First Advisor

Margaret Everett

Term of Graduation

Fall 2014

Date of Publication


Document Type


Degree Name

Master of Science (M.S.) in Sociology






Undocumented immigrant children -- Education (Higher) -- United States, Children of undocumented immigrants -- Education (Higher) -- United States, Immigrants -- United States -- Attitudes, Hispanic American students -- Education (Higher) -- United States -- Attitudes



Physical Description

1 online resource (x, 125 pages)


The issue of undocumented immigration has recently taken center-stage in the media and national politics in the United States. A large population of undocumented youth grows up with legal access to public education through high school, following the Supreme Court decision of Plyler vs. Doe, but faces legal and economic barriers to post-secondary education. Following high school, undocumented Hispanic/Latino youth legal protections end, greatly limiting chances for upward mobility through traditional post-secondary education pipelines. In some cases, knowledge of future barriers to post-secondary education leads to a decline in educational motivation.

The current political atmosphere makes this study a bit of a moving target as the Obama administration recently passed a reprieve. This reprieve, known as Deferred Action for Childhood Arrivals Process (DACA) does not confer any legal status or open any future path to citizenship. It does, however, grant eligible applicants a work permit, and the opportunity to travel, work, and attend school with a sense of security.

The purpose of this thesis is to better understand the perceptions and understandings of undocumented Hispanic/Latino youth and their pursuits of higher education in. It is primarily concerned with the educational issues and opportunities facing these students. This research explores the impact of Hispanic/Latino students' perceptions of legal status barriers on their educational attainment experiences. The different opportunities and obstacles present in access to post-secondary education for undocumented Hispanic/Latino students residing in the United States are examined. This study focuses on the time period just after high school graduation, a critical stage in these students' lives, when undocumented status is particularly consequential.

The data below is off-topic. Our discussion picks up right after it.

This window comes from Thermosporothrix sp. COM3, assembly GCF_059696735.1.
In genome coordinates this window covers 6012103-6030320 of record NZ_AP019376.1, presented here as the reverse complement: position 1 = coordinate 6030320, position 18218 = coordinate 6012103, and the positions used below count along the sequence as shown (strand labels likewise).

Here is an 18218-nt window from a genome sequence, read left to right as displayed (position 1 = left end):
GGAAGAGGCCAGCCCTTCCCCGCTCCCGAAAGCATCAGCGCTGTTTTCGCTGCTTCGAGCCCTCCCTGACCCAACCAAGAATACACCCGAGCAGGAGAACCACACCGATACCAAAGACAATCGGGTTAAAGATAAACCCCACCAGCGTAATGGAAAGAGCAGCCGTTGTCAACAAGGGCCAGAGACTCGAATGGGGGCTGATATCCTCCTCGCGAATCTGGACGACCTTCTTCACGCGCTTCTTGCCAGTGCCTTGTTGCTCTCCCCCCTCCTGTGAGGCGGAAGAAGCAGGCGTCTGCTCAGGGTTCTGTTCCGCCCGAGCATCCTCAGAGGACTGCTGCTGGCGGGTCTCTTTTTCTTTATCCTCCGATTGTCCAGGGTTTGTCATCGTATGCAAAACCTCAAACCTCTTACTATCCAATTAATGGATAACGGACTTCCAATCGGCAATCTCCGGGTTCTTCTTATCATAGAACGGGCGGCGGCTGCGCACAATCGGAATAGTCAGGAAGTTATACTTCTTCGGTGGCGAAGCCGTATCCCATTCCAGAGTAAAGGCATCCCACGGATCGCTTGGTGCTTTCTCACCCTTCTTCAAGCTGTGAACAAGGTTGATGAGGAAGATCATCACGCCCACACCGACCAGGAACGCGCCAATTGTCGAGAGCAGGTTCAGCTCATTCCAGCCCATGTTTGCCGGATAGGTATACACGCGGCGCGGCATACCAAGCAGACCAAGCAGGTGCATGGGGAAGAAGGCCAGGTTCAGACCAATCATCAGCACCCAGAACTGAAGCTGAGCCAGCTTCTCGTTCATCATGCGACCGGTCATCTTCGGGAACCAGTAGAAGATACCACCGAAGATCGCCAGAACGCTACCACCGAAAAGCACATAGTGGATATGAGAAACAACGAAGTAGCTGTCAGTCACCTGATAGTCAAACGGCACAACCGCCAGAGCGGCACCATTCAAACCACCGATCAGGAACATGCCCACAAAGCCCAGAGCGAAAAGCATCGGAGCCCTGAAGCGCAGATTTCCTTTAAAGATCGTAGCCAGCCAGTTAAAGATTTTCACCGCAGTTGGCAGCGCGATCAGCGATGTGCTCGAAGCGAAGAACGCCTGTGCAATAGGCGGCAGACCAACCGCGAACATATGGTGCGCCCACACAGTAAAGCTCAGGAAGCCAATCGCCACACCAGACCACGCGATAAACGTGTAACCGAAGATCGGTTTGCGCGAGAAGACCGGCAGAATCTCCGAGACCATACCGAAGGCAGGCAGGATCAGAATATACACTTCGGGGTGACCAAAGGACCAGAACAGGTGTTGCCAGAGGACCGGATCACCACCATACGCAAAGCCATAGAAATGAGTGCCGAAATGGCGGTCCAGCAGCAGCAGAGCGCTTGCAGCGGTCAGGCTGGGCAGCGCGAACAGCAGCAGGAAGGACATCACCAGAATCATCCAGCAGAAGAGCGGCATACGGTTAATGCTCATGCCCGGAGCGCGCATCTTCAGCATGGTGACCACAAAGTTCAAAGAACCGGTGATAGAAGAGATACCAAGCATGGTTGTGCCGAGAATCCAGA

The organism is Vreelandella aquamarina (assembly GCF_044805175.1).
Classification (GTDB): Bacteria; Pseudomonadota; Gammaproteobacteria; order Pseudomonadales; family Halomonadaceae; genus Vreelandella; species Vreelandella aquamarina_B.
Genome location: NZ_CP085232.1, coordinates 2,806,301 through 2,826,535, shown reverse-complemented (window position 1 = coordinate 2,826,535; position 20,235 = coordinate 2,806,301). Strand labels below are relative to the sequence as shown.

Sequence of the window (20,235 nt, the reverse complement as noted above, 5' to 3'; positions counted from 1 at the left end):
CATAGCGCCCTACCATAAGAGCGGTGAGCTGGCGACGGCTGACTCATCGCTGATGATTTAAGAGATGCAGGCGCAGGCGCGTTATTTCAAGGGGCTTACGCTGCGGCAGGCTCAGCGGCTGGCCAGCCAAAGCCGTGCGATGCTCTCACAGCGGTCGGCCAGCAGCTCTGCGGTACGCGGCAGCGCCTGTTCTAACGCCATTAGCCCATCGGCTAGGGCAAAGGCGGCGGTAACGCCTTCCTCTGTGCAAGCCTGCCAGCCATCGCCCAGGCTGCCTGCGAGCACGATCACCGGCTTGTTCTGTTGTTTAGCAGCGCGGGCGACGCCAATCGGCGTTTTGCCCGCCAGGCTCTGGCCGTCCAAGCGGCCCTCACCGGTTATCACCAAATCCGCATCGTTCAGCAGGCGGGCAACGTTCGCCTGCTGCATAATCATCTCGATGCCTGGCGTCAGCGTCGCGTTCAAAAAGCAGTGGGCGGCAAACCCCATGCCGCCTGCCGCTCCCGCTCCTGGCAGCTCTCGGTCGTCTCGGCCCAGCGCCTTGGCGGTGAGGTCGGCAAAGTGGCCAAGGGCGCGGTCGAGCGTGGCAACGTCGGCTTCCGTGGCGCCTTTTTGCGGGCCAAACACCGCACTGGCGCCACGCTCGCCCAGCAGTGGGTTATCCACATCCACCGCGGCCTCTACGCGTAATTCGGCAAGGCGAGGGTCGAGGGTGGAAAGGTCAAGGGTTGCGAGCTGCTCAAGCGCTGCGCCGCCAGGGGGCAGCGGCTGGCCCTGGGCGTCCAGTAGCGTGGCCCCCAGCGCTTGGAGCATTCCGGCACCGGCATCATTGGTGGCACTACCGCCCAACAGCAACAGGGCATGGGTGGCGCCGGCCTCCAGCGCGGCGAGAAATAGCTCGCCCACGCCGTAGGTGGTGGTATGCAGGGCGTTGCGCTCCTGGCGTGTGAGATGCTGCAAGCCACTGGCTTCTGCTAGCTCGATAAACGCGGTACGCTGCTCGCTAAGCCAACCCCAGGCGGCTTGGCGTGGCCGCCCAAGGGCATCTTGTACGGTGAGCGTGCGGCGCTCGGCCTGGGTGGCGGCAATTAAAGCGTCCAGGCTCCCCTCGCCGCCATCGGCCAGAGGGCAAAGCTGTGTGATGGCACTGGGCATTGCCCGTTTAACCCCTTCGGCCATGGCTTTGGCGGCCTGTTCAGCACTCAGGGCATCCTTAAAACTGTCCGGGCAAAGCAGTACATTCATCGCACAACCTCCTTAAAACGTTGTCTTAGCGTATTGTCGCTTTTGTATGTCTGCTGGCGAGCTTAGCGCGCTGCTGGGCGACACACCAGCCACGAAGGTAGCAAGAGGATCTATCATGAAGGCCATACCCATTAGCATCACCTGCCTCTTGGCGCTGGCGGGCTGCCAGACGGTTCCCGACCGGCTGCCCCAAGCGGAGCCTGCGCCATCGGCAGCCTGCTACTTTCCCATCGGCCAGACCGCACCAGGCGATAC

Knowledge about students' perception of their educational progress sheds light on their educational attainment experiences; it illuminates important factors associated with their individual educational experiences. Interactions with teachers, school authorities, their parents, siblings, peers, and other authority figures could be described in connecting personal interpretations and emotional responses to specific events in their lives that they feel helped or hindered their educational progress. Knowing how undocumented Hispanic/Latino youth identify and understand the factors that facilitate or impede their navigation of post-secondary education, will further inform educators and researchers alike.

This study offers the possibility of identifying additional factors for educators, researchers, and our communities that hinder or facilitate the educational navigation and success of undocumented students. This type of research is significant as this marginalized population lives and works within the American society; the successes and struggles of these students impacts the United States as a whole. Moreover, these students possess amazing potential; we need to better understand and serve this population in order to both improve their life experiences, and to benefit from their input and abilities.


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